Elsie: And, you know, sober you up before you make a big decision. So it came with a picture of how our whirlpool looked when you filled it with water and turn the whirlpool on. And it was like black mold in the tub. It was super gross looking. And so we knew that it needed to be cleaned out. And it did say in the notes and the inspection like “this is actually very common. It just needs to be cleaned.” It’s not like a — something that can’t be fixed, it hasn’t been used in a long time and there’s like mold growing in there, which is disgusting. So anyway, Keely recommended to me this jet cleaning product. I’ll link it in the show notes because I can’t remember the name of it off the top of my head, but we’ve been doing that, you have to, like, fill your whole tub up, turn the jets on, put some of this product in, and then let it run for 15 minutes and then drain it out and then do that over and over and over until there’s no more mold. And it did work. I will say it really did work. And I feel great now and it’s not that big of a deal. So if anyone buys a house with jet tubs that are questionable, this actually did a great job. So I’m happy about it. Other than being slightly broken. Oh, also, one more thing. Our bidet doesn’t work at all. It doesn’t work. Non-functional.

Emma: Now wait a second, let’s tell the listeners how many bidets you have in your new house, because this is very funny.

Elsie: There’s three bidets.

Emma: Oh, I thought there was more. That’s that’s still funny. But not as funny as I was hoping.

Elsie: There’s only three bidets. (laughs).

Emma: I thought there would be like five so dangit!

Elsie: And it’s not like the kind of bidet, like, people are buying now where they are like hooking it up to their toilet? It’s like there’s two toilets in the bathroom one’s a bidet and one’s a toilet. Yeah. So like, old fashioned looking bidets, I guess.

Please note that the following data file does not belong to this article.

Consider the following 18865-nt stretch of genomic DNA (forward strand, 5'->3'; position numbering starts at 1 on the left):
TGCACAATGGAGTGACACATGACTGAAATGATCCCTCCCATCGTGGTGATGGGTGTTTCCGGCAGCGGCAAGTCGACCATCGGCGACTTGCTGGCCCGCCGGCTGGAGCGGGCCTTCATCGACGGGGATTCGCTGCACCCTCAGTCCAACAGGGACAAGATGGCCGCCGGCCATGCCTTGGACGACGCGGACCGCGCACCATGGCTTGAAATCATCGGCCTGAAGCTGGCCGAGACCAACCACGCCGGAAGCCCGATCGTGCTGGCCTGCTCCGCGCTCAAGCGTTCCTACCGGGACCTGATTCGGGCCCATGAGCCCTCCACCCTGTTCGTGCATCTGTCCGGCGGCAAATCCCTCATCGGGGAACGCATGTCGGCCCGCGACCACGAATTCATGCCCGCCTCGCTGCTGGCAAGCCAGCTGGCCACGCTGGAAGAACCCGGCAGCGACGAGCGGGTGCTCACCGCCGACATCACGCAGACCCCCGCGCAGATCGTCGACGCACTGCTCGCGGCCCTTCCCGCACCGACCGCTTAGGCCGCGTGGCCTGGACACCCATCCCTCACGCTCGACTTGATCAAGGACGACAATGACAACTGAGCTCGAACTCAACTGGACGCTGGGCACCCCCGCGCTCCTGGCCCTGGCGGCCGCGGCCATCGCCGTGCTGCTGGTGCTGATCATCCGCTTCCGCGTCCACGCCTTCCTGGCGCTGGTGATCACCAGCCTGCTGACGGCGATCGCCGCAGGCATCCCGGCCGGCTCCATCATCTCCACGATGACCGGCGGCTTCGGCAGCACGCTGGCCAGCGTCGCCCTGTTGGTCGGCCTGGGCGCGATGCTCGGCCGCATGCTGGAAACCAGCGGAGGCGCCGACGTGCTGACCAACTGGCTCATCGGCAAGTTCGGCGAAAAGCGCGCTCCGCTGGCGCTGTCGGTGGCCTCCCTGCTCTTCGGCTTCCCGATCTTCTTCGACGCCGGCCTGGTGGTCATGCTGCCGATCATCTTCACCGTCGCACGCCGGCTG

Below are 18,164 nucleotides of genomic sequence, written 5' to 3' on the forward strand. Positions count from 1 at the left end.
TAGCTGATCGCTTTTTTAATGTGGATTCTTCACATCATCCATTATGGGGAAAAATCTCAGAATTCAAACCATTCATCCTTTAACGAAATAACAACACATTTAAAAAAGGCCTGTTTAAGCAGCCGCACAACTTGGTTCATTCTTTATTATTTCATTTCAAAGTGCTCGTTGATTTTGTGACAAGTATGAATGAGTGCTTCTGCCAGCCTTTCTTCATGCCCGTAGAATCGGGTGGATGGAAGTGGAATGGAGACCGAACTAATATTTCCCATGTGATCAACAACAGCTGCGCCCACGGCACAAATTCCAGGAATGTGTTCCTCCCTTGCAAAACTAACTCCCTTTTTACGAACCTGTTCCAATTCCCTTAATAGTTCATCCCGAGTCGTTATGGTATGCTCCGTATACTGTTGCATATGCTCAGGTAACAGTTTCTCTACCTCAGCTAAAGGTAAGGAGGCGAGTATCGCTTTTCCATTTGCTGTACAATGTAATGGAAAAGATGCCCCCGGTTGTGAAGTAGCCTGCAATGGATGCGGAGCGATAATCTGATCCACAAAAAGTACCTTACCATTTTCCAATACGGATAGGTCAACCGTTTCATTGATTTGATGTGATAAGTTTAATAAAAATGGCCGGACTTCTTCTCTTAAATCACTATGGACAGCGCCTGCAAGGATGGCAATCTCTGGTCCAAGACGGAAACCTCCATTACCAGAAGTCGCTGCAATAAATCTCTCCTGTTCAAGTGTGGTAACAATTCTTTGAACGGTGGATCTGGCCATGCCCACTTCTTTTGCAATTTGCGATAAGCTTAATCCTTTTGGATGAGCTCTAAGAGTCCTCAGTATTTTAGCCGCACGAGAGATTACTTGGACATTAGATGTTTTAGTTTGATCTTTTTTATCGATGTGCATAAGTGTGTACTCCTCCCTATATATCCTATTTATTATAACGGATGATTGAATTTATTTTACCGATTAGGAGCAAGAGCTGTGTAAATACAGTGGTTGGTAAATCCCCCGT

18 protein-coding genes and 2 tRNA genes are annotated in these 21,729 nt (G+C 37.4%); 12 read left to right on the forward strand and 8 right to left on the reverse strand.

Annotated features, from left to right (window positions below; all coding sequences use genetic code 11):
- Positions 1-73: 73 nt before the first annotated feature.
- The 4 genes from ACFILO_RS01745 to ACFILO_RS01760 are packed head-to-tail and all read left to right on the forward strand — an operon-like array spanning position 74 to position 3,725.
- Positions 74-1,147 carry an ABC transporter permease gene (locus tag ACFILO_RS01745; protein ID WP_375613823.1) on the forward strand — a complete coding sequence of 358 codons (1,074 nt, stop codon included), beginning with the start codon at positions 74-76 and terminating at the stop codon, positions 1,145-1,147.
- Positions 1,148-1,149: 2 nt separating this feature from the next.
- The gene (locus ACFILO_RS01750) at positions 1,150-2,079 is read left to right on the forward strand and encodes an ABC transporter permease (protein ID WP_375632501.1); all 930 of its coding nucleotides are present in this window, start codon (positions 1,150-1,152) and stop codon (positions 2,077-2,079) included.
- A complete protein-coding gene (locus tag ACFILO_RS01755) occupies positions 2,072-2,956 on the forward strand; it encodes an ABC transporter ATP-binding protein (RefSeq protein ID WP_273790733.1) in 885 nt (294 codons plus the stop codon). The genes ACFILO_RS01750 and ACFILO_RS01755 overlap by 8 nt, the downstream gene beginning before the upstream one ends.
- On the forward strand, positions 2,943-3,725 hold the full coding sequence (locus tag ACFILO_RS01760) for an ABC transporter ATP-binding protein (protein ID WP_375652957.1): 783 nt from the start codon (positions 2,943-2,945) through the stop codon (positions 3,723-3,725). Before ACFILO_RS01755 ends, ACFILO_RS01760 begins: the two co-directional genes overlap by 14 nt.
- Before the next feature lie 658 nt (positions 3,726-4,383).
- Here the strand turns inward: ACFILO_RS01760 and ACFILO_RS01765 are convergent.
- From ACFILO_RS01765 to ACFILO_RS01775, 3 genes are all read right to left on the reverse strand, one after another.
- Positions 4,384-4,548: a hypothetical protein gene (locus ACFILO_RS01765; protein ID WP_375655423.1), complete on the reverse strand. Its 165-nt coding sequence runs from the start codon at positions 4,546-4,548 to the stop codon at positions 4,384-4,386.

Emma: So you have to go to the bathroom and then kind of scoot yourself over to the other one? Like that’s how it works?

Elsie: Yes.

Emma: Ok, OK.

Elsie: Yeah.

Emma: I’ve never used a bidet ever. I’m not against it. I just haven’t, it hasn’t happened in my life yet so.

Elsie: Well when we did buy this house I will say I was like, how do you get a bidet education? Because, yeah that’s…

Emma: That’s tricky.

Elsie: …like tricky. So I did have to like get a, get a friend to teach me everything. That was the best method I could think of. (laughs)

Emma: Word of mouth.

Elsie: Because I learn most things from YouTube and this was like, definitely not something you want to learn from YouTube.

Emma: Right. Right. Yeah.

Elsie: Anyway, moving on. (laughs) So other than the bathroom being pretty broken, it also just has like generally like a bad vibe. So it’s huge for the floor plan of our house. On the downstairs below it, like the same square footage, there is the movie room, a hallway, the guest room and the guest bathroom. And then in the upstairs, all of that space is just the main bathroom and the closet. So it’s like very, very large, like kind of ridiculously large. Like, it bothered me the first time we saw it and I was like, what do we do with this? A little bit frantic feeling? So anyway, and it just like the vibe is like a zero, like there is no cool vibe whatsoever. So I feel like what we’re trying to do in this mini makeover is just give it somewhat of a cute look, you know, like just make it feel as good as it can. And then eventually in hopefully five years or not soon at all, I don’t want to think about it. We will eventually gut the bathroom and make it into like a real dream bathroom. It definitely has the space to have potential. But anyway, the mini makeover is imminent. It is now, I saw a notification on my phone that the hardware was delivered like yesterday and we’re going to be just doing a little bit of painting, maybe a little bit of wallpaper, maybe a pop of color in the water closet, or do you think I should do water, the water closet, a pop of color like paint or patterned like wallpaper?